The term transitional housing refers to residence programs developed for battered women and their children where they can live for a period of time until they can obtain permanent housing on their own. Domestic violence shelters and safe houses often limit stays to 30–90 days. Transitional housing programs, with stays averaging 18–24 months, bridge the gap between short-term crisis housing and a longer-term permanent housing solution. Without safe affordable housing alternatives, many domestic violence victims stay with their abusers or return to them after staying at a battered women’s shelter.
Housing costs have risen in recent years and now take a larger percentage of household budgets than in the past. Domestic violence survivors leaving shelters are often on public assistance or are employed in low-income jobs. Affordable, decent, and safe housing is usually beyond their grasp for many reasons. Affordable housing may not be located near jobs or public transportation. Women may lack the resources to pay for security and utility deposits. Affordable housing may be substandard and located in unsafe neighborhoods. Battered women may also face discrimination by property owners who prefer not to rent to someone who might attract criminal behavior, such as stalking and violence by the abuser. Because of reductions in federal subsidies for housing, there are often long waiting lists for public and Section 8 housing. The “one strike and you’re out” rules of public housing often put battered women in life-threatening dilemmas regarding calling the police for immediate help and possibly losing their housing.
In response to these issues, domestic violence advocates sought to address the housing needs of domestic violence victims in various federal programs. Funding is now available for both the development of transitional housing programs and assistance grants for victims. The Violence Against Women Act also amended public housing rules to eliminate discrimination against victims of domestic violence.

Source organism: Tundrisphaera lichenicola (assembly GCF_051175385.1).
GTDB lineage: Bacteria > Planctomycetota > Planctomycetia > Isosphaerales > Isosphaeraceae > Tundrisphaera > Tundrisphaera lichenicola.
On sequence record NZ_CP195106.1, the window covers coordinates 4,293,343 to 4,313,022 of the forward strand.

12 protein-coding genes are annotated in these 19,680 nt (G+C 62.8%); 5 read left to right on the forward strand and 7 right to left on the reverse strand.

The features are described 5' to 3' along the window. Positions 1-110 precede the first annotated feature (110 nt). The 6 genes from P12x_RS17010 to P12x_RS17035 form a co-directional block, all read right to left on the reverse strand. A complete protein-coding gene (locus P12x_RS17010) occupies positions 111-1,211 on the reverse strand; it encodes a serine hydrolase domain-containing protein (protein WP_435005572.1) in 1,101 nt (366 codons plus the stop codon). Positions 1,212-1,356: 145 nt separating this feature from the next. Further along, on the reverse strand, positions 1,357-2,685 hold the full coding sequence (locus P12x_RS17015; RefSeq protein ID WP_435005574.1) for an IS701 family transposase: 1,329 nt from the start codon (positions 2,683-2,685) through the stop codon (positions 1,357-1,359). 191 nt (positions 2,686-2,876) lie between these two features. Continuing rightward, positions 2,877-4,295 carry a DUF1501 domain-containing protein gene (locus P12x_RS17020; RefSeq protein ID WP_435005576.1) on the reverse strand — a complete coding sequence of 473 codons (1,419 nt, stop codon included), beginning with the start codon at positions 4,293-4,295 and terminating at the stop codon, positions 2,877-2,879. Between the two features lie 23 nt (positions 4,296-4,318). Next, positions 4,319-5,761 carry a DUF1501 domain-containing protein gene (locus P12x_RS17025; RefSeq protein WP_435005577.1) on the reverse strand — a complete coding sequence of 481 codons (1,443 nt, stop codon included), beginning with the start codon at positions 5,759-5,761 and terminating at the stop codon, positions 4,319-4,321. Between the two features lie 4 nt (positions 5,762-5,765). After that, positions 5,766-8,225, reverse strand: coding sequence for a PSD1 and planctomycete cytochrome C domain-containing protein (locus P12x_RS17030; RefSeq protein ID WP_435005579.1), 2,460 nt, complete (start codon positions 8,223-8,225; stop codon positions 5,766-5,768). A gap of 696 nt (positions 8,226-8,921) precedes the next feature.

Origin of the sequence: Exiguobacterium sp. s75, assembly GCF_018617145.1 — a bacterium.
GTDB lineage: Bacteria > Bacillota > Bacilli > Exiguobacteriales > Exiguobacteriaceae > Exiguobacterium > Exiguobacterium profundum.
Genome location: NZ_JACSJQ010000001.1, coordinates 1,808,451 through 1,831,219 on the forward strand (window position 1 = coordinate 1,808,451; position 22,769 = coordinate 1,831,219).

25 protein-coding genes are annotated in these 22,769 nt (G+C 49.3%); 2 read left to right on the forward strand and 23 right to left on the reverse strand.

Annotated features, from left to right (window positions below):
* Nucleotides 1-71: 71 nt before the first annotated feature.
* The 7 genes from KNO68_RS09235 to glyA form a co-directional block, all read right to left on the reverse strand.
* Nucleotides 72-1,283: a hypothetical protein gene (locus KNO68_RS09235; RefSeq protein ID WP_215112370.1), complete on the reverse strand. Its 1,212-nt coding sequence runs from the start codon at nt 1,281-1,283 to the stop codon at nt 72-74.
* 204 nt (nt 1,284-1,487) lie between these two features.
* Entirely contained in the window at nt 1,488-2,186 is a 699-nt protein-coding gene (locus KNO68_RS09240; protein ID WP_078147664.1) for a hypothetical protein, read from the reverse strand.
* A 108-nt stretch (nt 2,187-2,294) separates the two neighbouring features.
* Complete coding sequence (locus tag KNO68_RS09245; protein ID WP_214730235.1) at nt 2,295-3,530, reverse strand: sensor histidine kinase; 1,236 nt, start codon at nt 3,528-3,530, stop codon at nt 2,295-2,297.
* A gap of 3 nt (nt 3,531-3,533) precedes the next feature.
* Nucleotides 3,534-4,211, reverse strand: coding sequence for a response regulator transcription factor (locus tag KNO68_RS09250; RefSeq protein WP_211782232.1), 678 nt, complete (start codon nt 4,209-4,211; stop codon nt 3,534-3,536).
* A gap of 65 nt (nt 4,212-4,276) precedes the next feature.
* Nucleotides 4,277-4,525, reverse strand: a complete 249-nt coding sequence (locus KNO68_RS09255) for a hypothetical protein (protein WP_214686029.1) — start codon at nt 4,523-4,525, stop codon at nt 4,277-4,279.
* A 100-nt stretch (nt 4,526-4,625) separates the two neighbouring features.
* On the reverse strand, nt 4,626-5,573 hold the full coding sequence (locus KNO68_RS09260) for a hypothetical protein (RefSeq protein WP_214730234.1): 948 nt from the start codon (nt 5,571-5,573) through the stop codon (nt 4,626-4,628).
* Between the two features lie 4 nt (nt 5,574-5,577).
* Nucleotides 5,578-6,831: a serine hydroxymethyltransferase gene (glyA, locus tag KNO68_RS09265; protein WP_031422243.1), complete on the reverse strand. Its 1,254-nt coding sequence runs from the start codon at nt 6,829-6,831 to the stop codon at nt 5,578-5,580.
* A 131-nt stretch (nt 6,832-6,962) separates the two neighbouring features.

Transitional housing programs may include apartment complexes built by domestic violence organizations or apartment units or houses scattered across the community or can include designated sites in a domestic violence shelter. Many programs provide individual and group counseling and safety planning to residents. Program rules and regulations often bar batterers from the premises, and women must keep the location confidential to protect their safety as well as the other residents.
The benefits of transitional housing programs are that they provide women safe places to stay while they build their economic self-sufficiency and access to support through peer networks and domestic violence advocates. Transitional housing programs also increase a woman’s safety by keeping her name off official documents such as rent and utilities, thus shielding her from a batterer who might track her down through utility and telephone records.
- Melbin, A., Sullivan, C. M., & Cain, D. (2003). Transitional supportive housing programs: Battered women’s perspectives and recommendations. Affilia: Journal of Women and Social Work, 18(4), 445–460.
- Menard, A. (2001). Domestic violence and housing: Key policy and program challenges. Violence Against Women, 7(6), 707–720.
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